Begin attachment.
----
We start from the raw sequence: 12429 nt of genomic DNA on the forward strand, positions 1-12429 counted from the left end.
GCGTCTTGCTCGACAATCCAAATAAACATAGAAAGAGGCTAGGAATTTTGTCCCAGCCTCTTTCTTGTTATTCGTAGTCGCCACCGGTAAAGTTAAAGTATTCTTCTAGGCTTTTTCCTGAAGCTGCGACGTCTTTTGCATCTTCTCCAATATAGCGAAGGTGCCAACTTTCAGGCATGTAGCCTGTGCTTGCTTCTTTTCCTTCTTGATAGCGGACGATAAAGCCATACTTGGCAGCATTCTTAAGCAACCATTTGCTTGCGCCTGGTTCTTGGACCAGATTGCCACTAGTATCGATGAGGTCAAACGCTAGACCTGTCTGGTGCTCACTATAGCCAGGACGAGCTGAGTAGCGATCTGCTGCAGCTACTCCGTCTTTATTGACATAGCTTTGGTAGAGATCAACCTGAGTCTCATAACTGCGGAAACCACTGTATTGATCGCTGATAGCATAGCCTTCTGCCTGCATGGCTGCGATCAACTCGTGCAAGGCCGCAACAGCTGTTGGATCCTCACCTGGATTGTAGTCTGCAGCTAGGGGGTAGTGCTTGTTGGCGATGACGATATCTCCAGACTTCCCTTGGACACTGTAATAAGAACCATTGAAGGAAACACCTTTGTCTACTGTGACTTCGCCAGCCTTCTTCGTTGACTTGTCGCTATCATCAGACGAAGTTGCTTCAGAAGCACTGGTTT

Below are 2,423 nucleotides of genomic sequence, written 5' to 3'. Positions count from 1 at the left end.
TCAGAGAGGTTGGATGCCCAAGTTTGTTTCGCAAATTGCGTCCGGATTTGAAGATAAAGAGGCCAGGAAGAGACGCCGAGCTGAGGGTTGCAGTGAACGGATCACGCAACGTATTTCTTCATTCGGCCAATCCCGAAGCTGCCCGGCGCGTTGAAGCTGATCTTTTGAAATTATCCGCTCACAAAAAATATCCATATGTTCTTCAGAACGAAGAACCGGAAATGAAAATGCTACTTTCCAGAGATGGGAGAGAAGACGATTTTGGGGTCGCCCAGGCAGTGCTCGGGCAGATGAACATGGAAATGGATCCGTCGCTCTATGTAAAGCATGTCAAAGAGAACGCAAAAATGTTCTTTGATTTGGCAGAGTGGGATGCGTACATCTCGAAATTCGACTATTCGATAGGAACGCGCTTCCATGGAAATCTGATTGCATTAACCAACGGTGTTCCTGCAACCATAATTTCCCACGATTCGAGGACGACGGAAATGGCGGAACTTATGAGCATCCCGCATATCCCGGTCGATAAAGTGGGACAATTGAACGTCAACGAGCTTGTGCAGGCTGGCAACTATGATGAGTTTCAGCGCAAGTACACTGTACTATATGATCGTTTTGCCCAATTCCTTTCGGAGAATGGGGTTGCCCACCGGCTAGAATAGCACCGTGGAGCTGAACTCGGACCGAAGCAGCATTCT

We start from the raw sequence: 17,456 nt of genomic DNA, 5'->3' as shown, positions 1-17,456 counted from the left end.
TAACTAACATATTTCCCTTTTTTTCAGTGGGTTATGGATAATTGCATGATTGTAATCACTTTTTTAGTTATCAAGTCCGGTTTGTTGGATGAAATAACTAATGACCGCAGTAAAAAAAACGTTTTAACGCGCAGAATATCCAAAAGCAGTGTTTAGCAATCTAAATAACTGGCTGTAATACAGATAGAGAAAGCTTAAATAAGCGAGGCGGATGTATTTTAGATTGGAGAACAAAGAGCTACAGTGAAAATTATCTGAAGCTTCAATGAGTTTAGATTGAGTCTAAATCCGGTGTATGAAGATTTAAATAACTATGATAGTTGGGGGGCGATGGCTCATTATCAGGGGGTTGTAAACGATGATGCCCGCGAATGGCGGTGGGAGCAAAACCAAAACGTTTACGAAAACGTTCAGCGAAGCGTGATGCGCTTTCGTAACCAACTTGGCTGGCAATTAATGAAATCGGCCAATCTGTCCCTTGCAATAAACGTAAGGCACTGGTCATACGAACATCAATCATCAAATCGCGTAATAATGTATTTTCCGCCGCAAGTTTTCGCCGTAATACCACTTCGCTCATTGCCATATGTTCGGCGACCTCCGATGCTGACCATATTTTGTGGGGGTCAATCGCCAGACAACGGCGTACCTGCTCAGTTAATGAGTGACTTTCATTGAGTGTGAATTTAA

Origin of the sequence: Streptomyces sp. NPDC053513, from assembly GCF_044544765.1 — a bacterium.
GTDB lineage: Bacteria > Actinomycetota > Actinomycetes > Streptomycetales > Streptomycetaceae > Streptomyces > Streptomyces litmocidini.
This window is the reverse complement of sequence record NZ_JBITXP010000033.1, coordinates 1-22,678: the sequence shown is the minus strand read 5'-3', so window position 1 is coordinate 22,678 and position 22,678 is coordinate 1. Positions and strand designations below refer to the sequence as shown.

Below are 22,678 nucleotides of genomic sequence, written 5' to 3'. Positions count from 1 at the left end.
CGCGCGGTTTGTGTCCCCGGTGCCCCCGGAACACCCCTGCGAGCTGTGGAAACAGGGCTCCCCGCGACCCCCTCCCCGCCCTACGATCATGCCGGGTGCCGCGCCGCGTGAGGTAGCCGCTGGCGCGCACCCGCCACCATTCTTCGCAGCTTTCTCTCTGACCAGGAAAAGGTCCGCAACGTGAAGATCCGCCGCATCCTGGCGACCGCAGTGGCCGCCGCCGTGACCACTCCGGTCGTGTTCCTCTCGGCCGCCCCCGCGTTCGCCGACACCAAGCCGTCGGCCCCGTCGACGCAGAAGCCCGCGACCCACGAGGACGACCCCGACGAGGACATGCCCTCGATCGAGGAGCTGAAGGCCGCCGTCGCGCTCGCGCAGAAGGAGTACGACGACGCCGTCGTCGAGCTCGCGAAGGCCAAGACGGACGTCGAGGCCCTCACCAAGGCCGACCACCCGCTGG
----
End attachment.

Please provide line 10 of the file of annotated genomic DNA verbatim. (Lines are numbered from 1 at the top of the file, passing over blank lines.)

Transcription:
Below are 22,678 nucleotides of genomic sequence, written 5' to 3'. Positions count from 1 at the left end.